Udaipur- The indefinite strike by veterinary doctors across the state of Rajasthan has raised significant concerns among cattle rearers, as cases of Lumpi disease symptoms continue to surge. The strike, initiated by the Veterinary Doctors' Association, Rajasthan, began on September 18, demanding the implementation of the Non-Practice Allowance (NPA) benefit.
As approximately 2,300 veterinary doctors participate in the strike, the impact on animal healthcare and livestock welfare is becoming increasingly apparent. Dr. Indrajit Singh, President of the Veterinary Doctors' Association, Rajasthan, emphasized that their sole demand is the implementation of NPA. He explained that while the Kamadhenu insurance scheme is well-intentioned, the veterinary department faces resource limitations. Providing services directly to farmers in remote areas is both time-consuming and costly. He added, "Just to ensure that farmers can avail the scheme, we will have to burn our fuel, and the government is not compensating us for the additional work."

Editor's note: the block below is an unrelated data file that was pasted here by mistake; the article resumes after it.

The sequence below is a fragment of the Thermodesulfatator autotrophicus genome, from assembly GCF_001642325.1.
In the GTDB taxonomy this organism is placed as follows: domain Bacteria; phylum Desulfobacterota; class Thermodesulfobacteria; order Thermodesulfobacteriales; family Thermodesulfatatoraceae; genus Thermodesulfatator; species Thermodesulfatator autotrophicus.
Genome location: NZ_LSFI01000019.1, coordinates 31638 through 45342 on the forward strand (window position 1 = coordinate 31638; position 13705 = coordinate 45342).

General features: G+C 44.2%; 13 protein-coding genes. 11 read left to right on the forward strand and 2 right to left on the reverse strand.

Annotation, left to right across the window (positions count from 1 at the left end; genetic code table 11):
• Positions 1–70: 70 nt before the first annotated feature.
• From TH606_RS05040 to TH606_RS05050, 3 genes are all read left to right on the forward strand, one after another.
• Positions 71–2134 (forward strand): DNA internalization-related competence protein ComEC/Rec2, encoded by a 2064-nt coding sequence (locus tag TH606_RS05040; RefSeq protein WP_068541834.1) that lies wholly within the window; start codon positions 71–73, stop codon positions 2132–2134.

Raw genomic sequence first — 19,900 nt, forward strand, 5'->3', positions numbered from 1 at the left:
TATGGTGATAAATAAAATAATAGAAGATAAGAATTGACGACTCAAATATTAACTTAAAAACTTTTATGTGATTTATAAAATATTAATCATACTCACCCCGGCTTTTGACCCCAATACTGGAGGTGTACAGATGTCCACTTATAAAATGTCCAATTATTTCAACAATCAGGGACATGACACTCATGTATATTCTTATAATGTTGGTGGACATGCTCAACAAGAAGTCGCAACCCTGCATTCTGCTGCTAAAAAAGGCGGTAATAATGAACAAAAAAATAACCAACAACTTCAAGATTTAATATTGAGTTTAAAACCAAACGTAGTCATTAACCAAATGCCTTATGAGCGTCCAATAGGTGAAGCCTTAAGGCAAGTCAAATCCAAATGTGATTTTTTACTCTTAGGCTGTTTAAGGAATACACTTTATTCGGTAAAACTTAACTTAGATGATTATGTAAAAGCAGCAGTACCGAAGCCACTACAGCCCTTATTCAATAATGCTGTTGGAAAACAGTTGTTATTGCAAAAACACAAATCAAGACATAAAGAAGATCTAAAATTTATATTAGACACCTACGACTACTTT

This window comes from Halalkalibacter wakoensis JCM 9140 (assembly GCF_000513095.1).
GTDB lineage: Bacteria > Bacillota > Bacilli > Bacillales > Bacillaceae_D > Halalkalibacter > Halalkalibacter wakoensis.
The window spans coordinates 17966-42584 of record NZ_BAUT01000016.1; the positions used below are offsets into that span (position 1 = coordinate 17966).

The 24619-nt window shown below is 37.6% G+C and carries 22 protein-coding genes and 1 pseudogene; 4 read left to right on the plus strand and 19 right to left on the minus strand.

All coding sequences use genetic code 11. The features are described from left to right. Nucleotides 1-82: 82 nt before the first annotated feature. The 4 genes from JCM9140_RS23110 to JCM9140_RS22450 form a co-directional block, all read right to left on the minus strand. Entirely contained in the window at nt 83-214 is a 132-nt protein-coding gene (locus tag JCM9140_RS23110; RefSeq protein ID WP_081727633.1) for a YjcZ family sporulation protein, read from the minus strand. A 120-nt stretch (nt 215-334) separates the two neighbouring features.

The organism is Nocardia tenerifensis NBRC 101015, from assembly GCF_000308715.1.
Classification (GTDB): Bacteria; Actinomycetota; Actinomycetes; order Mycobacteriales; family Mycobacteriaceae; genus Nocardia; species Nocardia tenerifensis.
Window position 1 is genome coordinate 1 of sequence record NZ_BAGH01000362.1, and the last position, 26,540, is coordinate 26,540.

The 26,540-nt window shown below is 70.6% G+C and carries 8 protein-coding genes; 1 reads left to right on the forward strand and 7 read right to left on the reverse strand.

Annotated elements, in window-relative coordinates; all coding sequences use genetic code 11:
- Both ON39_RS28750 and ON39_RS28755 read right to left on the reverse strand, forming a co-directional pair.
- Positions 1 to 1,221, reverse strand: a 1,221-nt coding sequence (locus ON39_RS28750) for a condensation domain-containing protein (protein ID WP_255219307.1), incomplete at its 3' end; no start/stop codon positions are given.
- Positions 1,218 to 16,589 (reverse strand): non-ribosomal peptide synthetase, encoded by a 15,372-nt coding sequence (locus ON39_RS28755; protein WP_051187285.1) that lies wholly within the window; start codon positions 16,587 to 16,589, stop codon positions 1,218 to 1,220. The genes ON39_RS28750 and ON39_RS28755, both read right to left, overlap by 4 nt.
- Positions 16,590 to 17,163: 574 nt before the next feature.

It's important to note that the association is not against the Kamadhenu scheme or its implementation. The scheme aims to insure approximately 1 crore cattle in the state.
Veterinary doctors argue that if they are required to work under the Kamdhenu scheme in addition to their regular duties, the government should provide them with an additional daily allowance to cover the extra workload.
The strike's impact on Udaipur district has been particularly distressing for cattle rearers and animal lovers alike. The absence of veterinary services has led to severe consequences for animals suffering from various ailments, including Lumpi disease.
Cattle farmers from Udaipur and Dungarpur districts gathered at the Multipurpose Veterinary Hospital complex in Udaipur to voice their concerns. Mr. Dayalal Patel from Sagwada, Dungarpur, shared his plight, stating that his seriously ill buffalo, valued at Rs 1 lakh, is not receiving treatment due to the vets' strike. Numerous other cattle farmers, such as Pushkar Dangi from Shobhagpura, Roshanlal Mali, Mohan Dangi, Bhanwar Sal Dangi, Tola Ram, expressed their distress over the inability to provide necessary treatment for their animals.